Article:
Making a Case for Tournament Poker

As primarily a cash game player in the great state of Michigan, I’ve heard all the arguments for why the real money is in cash games instead of tournaments.  Variance is too high in tournaments. Your hourly rate can be better in cash games.  You can play for hours and bust near the bubble in a tournament and make no money.

For each of those arguments in favor of cash games, there is a counter argument.  A low variance style in cash games doesn’t beat the rake.  Low variance cash game style creates a low or negative hourly rate.  You can lose two or three buy-ins and put a real dent in your bankroll in just one session.

So which one is right?  How about, they both have merit?  Truth is, there’s probably a good case to be made for the big payouts that winning a local charity room tournament provide (most SE Michigan casinos no longer run tournaments regularly, maybe Greektown).  You can play a 3-4 hour session of cash and make one or two buy-ins at $1/$2 blinds.  But you can play 5-6 hours in a $35-$50 tournament and make over a grand.  That hourly rate is not bad for either.

One thing that forces the debate is that schedules being what they are, you really get forced to make a decision about which to play on the weekends.  Weekends are the time for the big buy-in/big payout tournaments. There are several rooms offering $100-$250+ tournaments every weekend: Snookers, Cada’s, The River, Electric Stick, Northville Downs, etc.  So do you spend a buy-in for the hope to make over $1,000 after 5-6 hours, or do you trust that you can do the same in that time at a cash game?  I’d argue that it doesn’t matter.  You can manage to make the same hourly rate at both depending on how you play and how you run.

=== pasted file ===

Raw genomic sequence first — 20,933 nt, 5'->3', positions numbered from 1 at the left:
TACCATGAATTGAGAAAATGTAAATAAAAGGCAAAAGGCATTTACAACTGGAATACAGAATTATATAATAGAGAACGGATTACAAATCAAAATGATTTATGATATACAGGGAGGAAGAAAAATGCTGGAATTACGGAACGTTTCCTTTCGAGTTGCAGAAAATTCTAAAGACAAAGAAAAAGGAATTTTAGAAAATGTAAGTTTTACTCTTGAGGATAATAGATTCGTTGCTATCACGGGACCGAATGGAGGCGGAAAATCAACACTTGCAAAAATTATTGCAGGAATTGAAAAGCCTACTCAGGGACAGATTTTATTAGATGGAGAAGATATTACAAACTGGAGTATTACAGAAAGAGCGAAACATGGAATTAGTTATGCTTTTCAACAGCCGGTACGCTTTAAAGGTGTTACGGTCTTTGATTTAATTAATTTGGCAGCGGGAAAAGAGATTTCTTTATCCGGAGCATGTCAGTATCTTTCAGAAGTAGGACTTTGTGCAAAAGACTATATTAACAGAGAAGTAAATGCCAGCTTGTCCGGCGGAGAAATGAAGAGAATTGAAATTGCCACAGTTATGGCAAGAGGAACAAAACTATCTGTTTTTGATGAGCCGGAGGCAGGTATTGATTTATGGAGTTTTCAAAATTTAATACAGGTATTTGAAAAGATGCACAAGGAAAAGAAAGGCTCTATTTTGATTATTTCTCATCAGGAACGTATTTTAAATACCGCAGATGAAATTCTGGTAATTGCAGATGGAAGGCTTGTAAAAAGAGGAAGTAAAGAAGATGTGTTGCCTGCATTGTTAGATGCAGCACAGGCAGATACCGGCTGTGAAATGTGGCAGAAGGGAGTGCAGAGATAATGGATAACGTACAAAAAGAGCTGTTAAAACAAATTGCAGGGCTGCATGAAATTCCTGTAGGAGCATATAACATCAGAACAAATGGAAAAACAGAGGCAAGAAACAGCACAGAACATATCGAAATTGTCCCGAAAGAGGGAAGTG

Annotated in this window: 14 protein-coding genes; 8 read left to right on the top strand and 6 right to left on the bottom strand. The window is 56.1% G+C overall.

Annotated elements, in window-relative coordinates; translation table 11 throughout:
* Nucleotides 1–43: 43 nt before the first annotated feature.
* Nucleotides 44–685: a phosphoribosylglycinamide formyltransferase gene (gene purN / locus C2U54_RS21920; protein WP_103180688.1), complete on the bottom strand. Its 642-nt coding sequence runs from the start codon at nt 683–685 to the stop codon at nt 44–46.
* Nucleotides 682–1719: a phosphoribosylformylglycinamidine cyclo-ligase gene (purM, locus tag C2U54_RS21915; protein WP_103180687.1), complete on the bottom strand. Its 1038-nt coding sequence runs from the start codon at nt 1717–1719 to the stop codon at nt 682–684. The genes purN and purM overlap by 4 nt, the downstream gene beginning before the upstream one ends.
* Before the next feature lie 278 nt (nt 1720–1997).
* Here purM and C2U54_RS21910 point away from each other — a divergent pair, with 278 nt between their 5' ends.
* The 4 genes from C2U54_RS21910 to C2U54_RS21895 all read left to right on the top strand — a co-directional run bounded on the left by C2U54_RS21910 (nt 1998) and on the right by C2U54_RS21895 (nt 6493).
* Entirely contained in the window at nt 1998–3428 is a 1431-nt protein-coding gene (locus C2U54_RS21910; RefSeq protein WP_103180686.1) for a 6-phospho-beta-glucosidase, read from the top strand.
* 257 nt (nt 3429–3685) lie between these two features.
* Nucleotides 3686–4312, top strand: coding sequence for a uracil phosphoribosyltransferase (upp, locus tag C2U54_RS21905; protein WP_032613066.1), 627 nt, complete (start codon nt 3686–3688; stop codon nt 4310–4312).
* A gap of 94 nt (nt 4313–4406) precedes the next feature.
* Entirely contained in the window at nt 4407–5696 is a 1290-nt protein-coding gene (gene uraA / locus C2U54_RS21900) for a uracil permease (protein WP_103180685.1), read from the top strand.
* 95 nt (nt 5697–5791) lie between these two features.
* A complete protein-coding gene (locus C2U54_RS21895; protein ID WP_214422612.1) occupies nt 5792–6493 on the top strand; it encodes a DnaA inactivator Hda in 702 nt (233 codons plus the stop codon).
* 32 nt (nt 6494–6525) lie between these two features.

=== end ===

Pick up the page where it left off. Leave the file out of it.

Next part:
An interesting plan (if you have the right schedule of off-hours or if you don’t have a job) is to play cash during the week and try to hit a big tournament score on the weekend.  Sure, the cash games are not as good on week nights, but if you’re good enough you can still grind a decent hourly rate. 

I hate to keep bringing it to this point, which I have made on prior posts, but the real constraint is the lack of big tournament series in Michigan to try to hit a big score in the big bankroll-building tournaments. I’m not going to go into another rant about why we don’t have HPT, WSOPC or other stops in Michigan, but you have to admit, it really holds Michigan poker players back as far as opportunities and in chances to build a bankroll to play higher stakes.

So what do you think?  Do you think a mix of tournaments and cash games makes sense?  If might depend strictly on whether you can make the transition from one game to the other.  Some cash game players can’t tighten up and find shoving spots when short, and some tournament players can’t play deep stack poker (thus all the mistakes early in the tournament).  One thing is for sure.  Being good at both opens your opportunities for making a good hourly rate.

About Frank Panama

Frank Panama is the host of the Michigan Poker Monster podcast, a podcast about Michigan poker. He lives in Saint Clair County, Michigan, and loves to play and talk about poker.
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